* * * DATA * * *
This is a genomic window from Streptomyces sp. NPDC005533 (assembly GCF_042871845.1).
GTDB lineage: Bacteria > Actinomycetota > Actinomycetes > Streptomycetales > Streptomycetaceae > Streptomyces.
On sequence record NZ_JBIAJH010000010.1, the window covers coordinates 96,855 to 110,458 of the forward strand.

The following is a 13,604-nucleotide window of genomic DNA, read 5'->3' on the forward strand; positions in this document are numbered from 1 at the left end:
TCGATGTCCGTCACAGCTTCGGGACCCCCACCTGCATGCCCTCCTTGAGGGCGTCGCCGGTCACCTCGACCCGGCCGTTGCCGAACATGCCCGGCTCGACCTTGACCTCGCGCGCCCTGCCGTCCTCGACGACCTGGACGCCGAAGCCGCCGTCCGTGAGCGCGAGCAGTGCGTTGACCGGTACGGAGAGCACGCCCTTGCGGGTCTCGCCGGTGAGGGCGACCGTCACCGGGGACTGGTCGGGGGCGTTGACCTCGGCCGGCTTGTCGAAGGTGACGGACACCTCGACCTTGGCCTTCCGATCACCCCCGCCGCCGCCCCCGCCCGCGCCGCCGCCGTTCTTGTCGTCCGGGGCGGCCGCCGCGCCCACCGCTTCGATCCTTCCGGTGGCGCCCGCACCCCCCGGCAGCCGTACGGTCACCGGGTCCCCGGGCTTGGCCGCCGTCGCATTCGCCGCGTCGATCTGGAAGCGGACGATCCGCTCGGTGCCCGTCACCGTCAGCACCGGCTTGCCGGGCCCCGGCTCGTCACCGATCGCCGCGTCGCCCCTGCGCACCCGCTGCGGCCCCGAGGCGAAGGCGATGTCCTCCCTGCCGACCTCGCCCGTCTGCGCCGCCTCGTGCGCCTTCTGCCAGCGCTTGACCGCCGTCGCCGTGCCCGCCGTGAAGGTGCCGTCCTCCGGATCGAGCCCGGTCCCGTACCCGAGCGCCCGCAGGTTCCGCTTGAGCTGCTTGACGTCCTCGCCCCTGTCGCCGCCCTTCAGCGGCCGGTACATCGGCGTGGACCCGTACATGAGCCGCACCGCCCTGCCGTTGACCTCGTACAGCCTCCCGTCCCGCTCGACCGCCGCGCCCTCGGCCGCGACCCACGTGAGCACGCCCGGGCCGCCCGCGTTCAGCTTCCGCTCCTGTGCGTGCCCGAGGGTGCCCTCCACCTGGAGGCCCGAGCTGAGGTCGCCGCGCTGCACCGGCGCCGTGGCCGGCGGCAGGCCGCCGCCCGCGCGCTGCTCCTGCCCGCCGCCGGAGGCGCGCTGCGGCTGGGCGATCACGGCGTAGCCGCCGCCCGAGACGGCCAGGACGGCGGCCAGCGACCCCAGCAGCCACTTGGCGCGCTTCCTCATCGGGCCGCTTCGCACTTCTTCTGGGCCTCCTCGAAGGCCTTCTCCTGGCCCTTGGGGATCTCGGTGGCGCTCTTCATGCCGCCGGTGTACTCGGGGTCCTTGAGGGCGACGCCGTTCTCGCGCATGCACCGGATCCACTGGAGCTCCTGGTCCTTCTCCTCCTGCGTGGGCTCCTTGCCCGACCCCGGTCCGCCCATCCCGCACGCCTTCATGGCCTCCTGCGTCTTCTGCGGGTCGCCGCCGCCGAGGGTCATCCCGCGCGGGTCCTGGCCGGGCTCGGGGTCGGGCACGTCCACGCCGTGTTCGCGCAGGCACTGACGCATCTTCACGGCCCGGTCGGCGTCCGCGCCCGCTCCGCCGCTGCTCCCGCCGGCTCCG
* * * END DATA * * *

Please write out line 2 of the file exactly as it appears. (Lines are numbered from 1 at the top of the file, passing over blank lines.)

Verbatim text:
GTDB lineage: Bacteria > Actinomycetota > Actinomycetes > Streptomycetales > Streptomycetaceae > Streptomyces.